The Tallahassee Democrat editors: "if state policymakers and district school board members throughout Florida really want to make a difference, they should focus more on making teaching a more attractive profession, developing great teachers and retaining them, particularly in schools that need the most help." "Top teachers".
Certified Media Darling
Even though Crist "merely said "he would 'probably not' support sending more money to the [anti-gay] amendment's backers." And, despite the fact Charlie's hand picked RPOF chair, Jim Greer, who, like Crist, "also [does] not rule out spending more money on the [petition] campaign", and Charlie actually "sidestepped a question Tuesday about whether he still thinks the measure should go on the ballot", the media kudos keep rolling in. The St Pete Times editor
Crist is showing his appealing pragmatism, preferring to redirect the debate from divisive social issues to the more pressing daily matters of insurance, taxes and public safety. "I'm convinced those are the kinds of issues that the people of Florida want us to focus on," he told reporters, "and I think it would be appropriate for the party to do the same, and I believe they will.""Gay marriage rightly goes on back burner".
The supporters of the constitutional ban are miffed by Crist's directive, especially since he signed a petition. But they can't be surprised by either his populist priorities or his sensitivity to gay rights. He has said he supports the legal protections accorded by civil unions, and remarked in his Republican primary debate that: "I guess I have a bit more of a 'live and let live' attitude than my opponent does."
Same-sex marriage is being used as a political weapon by Republicans, but most Floridians are far more interested in safe neighborhoods and good schools. Crist is on the right track.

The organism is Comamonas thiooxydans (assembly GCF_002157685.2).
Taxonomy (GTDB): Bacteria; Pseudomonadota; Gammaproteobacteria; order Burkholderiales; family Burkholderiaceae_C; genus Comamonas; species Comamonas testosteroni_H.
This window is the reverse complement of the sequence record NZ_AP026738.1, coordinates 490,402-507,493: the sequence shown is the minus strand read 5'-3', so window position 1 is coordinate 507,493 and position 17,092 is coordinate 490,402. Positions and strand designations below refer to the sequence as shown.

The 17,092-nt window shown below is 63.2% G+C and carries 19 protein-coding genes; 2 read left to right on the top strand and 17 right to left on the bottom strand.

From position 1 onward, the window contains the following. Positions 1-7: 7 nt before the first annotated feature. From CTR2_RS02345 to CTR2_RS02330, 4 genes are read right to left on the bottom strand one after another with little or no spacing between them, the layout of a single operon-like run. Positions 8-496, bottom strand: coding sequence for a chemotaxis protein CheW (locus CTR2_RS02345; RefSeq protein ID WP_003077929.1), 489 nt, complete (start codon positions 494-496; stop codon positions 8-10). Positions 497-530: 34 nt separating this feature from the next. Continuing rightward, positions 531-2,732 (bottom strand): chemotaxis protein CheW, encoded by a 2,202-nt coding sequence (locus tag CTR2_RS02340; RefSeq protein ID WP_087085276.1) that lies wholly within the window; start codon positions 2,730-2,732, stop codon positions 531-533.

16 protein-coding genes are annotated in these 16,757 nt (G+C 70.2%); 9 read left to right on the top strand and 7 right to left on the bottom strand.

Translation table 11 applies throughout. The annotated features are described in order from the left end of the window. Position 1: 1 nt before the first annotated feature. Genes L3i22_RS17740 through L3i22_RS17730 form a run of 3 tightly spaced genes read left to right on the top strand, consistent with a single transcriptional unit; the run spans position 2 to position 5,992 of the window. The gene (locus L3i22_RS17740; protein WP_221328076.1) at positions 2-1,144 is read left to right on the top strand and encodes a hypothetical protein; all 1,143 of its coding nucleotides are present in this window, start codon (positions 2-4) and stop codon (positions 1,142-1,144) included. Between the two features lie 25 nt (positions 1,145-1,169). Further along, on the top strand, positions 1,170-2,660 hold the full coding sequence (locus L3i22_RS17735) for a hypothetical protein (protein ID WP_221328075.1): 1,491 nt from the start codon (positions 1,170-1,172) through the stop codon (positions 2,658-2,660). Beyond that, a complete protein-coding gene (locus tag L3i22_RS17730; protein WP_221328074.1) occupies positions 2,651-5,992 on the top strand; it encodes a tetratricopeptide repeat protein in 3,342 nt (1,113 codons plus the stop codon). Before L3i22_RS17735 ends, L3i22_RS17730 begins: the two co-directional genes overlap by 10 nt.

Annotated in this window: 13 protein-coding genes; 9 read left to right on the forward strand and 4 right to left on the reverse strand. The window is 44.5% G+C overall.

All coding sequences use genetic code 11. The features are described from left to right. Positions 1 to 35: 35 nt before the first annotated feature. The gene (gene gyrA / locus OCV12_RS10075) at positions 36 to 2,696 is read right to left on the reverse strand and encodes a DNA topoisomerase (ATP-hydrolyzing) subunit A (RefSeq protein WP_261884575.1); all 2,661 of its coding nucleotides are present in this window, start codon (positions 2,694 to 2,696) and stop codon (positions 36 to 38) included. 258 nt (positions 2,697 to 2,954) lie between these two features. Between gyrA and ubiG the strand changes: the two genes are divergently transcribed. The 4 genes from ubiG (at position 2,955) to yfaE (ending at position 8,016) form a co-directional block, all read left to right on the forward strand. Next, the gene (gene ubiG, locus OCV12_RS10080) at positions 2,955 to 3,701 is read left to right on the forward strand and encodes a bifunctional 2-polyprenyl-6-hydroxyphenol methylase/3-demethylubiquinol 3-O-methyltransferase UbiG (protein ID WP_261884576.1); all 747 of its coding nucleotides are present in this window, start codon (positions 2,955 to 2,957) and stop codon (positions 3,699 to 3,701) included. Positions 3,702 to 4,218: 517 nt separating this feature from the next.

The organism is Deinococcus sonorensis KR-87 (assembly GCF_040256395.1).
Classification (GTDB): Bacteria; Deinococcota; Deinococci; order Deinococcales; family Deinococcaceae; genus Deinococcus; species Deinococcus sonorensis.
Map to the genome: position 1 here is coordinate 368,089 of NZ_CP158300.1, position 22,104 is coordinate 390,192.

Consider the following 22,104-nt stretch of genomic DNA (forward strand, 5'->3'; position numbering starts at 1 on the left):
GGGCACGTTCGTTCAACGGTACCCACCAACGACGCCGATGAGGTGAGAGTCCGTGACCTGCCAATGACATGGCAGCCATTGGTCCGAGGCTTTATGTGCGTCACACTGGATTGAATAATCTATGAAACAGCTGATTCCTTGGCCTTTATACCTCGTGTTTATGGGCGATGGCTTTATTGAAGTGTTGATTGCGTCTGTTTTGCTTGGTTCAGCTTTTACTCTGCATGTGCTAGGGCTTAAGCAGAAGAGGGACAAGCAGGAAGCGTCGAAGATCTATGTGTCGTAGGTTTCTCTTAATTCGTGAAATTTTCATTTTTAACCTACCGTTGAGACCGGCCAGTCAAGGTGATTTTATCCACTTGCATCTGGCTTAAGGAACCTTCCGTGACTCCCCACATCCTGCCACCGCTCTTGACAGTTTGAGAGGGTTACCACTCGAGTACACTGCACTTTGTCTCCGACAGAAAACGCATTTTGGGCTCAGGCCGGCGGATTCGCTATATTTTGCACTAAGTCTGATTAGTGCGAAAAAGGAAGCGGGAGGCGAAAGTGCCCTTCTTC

Remember that Crist actually signed one of the petitions and "is listed as an endorser of the amendment",
Finally, let's not forget that the amendment is not limited to gay "marriage", but, as the editorial fails to note would in addition prohibit "substantially equivalent" relationships.
"Prepubescent Florida schoolgirls may have to add a ninth vaccine to the list of inoculations required before entering middle school if a handful of state lawmakers succeed in mandating a cancer-prevention drug that has become a national point of controversy." "Bills call for vaccinating girls".
The Sun-Sentinel editorial board thinks "State lawmakers should listen to the uproar, junk STAR and come up with a broader merit pay plan." "Educators' Pay".
"U.S. Sen. Dianne Feinstein formally instructed the investigative arm of Congress to review the reliability of touch-screen voting machines like the ones used in Sarasota's disputed congressional election." "Feinstein initiates touch-screen review".
"Pro-wrestler-turned-campaign manager Mitch Kates says he's been asked to be a bodyguard for Terry McAuliffe at the Democratic fundraiser's book signing Friday night."
Kates, who led Charlie Justice's successful campaign for the Florida Senate, is now working for Tampa City Council candidate Mary Mulhern. Could the appearance with McAuliffe mean Kates might join Hillary Clinton's campaign team? "I'm uncommitted at this moment," said Kates, who threw his muscle behind John Kerry's presidential bid in 2004."A Bodyguard for McAuliffe".
Miami Party on Hold
"Castro’s son: Father making ’satisfactory’ progress in recovery".
The Sun-Sentinel editors suggest that touch-screen "fears may be overblown and this costly 'fix' may not be worth it." "Elections".
"Soaring home prices are being blamed for a sudden and surprising decline in the number of students entering Florida public schools, a survey of county school superintendents revealed Thursday."
Half of the 62 school chiefs polled cited the cost of housing as a major reason why students and their families either left their counties or chose not to move there."Home prices rise; student numbers fall".
The findings underscore the emerging view that home costs are putting the brakes on fast-growing Florida.